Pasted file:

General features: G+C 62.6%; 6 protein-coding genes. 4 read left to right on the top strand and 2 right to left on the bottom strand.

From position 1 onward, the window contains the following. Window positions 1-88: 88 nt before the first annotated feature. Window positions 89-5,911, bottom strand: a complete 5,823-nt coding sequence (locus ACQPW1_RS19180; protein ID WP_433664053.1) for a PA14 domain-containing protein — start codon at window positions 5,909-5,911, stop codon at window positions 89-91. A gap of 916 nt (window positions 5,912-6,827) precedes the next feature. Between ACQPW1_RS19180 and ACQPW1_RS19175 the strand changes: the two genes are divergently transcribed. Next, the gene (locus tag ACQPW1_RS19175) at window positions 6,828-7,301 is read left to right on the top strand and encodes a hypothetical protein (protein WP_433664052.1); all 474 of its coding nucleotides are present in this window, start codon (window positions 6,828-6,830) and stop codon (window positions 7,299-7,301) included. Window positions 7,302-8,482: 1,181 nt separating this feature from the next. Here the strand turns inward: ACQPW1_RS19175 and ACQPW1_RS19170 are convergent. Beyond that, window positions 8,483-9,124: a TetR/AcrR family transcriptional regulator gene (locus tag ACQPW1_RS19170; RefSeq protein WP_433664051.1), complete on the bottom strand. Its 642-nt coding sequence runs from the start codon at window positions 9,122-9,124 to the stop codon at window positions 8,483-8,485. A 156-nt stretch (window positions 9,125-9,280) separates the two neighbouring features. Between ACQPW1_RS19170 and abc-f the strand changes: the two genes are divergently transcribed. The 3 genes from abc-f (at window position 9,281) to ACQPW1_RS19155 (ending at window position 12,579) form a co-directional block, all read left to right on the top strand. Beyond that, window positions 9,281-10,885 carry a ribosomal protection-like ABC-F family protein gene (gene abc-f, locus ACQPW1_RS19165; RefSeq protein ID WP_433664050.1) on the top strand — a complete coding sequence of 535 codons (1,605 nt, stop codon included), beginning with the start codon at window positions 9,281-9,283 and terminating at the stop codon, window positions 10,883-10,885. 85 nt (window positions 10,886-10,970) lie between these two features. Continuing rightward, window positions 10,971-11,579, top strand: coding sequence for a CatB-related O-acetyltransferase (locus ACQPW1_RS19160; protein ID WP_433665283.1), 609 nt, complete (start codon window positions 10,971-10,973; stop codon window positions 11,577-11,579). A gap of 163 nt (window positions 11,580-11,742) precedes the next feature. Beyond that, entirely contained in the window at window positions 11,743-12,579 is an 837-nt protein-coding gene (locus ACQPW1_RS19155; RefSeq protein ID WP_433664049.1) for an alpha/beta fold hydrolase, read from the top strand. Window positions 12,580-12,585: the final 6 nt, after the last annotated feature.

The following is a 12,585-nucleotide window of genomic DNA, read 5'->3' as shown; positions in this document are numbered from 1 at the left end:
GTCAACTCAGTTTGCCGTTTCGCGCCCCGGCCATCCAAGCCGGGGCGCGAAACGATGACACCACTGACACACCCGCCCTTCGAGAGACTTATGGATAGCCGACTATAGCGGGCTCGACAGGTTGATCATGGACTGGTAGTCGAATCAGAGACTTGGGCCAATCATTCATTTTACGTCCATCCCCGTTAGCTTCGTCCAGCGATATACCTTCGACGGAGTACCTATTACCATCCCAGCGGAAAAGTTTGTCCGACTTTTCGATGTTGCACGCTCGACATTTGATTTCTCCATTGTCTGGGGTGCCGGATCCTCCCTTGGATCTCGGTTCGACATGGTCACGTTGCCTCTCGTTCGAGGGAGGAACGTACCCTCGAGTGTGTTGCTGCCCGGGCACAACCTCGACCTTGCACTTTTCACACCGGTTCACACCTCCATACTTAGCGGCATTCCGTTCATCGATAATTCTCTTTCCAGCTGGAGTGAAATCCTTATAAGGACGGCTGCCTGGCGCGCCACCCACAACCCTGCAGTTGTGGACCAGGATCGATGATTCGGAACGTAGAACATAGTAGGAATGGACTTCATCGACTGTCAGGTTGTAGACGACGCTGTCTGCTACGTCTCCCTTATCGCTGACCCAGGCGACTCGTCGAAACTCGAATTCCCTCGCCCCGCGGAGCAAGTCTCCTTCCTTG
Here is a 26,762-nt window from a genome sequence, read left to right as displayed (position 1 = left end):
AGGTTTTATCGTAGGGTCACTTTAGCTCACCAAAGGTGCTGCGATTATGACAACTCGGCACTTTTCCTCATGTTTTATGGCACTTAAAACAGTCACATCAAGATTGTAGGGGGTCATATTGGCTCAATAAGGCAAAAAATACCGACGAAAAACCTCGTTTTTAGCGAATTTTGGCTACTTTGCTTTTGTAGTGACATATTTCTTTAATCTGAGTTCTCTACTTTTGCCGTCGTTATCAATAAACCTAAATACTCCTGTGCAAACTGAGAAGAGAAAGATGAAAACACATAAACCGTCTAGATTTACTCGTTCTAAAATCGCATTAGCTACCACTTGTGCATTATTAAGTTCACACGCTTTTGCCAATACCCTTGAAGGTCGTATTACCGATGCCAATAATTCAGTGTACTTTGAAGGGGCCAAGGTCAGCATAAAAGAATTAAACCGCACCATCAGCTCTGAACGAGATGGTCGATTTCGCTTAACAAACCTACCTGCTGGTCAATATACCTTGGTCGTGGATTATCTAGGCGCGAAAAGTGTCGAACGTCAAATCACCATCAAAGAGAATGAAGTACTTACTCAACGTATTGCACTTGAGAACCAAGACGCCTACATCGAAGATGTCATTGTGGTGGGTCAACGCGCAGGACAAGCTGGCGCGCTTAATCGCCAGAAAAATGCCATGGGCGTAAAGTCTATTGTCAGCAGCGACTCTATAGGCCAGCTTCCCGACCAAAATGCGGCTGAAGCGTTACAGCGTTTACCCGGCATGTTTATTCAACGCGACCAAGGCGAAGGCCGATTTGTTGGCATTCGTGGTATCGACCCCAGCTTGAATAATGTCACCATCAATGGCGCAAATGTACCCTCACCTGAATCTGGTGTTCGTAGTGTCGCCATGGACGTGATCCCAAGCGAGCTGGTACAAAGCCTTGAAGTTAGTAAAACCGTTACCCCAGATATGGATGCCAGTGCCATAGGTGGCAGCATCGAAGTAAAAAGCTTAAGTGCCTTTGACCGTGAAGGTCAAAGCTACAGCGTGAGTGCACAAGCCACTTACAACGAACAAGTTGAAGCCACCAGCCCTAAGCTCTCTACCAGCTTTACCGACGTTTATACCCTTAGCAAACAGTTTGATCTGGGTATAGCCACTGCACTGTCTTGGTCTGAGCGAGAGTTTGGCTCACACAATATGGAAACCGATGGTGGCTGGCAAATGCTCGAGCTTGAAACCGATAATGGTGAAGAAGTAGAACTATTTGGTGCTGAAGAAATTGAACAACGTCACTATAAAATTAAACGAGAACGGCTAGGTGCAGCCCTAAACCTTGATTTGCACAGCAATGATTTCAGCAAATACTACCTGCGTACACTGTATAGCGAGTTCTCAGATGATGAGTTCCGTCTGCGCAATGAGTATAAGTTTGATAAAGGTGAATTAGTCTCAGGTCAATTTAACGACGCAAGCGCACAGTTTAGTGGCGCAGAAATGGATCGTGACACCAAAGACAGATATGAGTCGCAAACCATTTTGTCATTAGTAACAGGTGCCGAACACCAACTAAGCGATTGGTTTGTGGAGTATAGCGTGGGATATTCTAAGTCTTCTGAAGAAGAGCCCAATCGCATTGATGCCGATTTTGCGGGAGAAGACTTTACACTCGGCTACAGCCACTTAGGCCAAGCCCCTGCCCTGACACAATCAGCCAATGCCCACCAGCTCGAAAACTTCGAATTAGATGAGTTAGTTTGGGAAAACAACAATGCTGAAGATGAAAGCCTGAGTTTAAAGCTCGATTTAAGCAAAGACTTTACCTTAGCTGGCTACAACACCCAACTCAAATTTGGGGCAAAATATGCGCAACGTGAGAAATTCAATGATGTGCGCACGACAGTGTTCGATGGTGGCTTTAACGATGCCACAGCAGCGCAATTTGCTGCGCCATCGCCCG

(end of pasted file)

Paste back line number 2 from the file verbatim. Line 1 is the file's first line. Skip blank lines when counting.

From position 1 onward, the window contains the following. Window positions 1-88: 88 nt before the first annotated feature. Window positions 89-5,911, bottom strand: a complete 5,823-nt coding sequence (locus ACQPW1_RS19180; protein ID WP_433664053.1) for a PA14 domain-containing protein — start codon at window positions 5,909-5,911, stop codon at window positions 89-91. A gap of 916 nt (window positions 5,912-6,827) precedes the next feature. Between ACQPW1_RS19180 and ACQPW1_RS19175 the strand changes: the two genes are divergently transcribed. Next, the gene (locus tag ACQPW1_RS19175) at window positions 6,828-7,301 is read left to right on the top strand and encodes a hypothetical protein (protein WP_433664052.1); all 474 of its coding nucleotides are present in this window, start codon (window positions 6,828-6,830) and stop codon (window positions 7,299-7,301) included. Window positions 7,302-8,482: 1,181 nt separating this feature from the next. Here the strand turns inward: ACQPW1_RS19175 and ACQPW1_RS19170 are convergent. Beyond that, window positions 8,483-9,124: a TetR/AcrR family transcriptional regulator gene (locus tag ACQPW1_RS19170; RefSeq protein WP_433664051.1), complete on the bottom strand. Its 642-nt coding sequence runs from the start codon at window positions 9,122-9,124 to the stop codon at window positions 8,483-8,485. A 156-nt stretch (window positions 9,125-9,280) separates the two neighbouring features. Between ACQPW1_RS19170 and abc-f the strand changes: the two genes are divergently transcribed. The 3 genes from abc-f (at window position 9,281) to ACQPW1_RS19155 (ending at window position 12,579) form a co-directional block, all read left to right on the top strand. Beyond that, window positions 9,281-10,885 carry a ribosomal protection-like ABC-F family protein gene (gene abc-f, locus ACQPW1_RS19165; RefSeq protein ID WP_433664050.1) on the top strand — a complete coding sequence of 535 codons (1,605 nt, stop codon included), beginning with the start codon at window positions 9,281-9,283 and terminating at the stop codon, window positions 10,883-10,885. 85 nt (window positions 10,886-10,970) lie between these two features. Continuing rightward, window positions 10,971-11,579, top strand: coding sequence for a CatB-related O-acetyltransferase (locus ACQPW1_RS19160; protein ID WP_433665283.1), 609 nt, complete (start codon window positions 10,971-10,973; stop codon window positions 11,577-11,579). A gap of 163 nt (window positions 11,580-11,742) precedes the next feature. Beyond that, entirely contained in the window at window positions 11,743-12,579 is an 837-nt protein-coding gene (locus ACQPW1_RS19155; RefSeq protein ID WP_433664049.1) for an alpha/beta fold hydrolase, read from the top strand. Window positions 12,580-12,585: the final 6 nt, after the last annotated feature.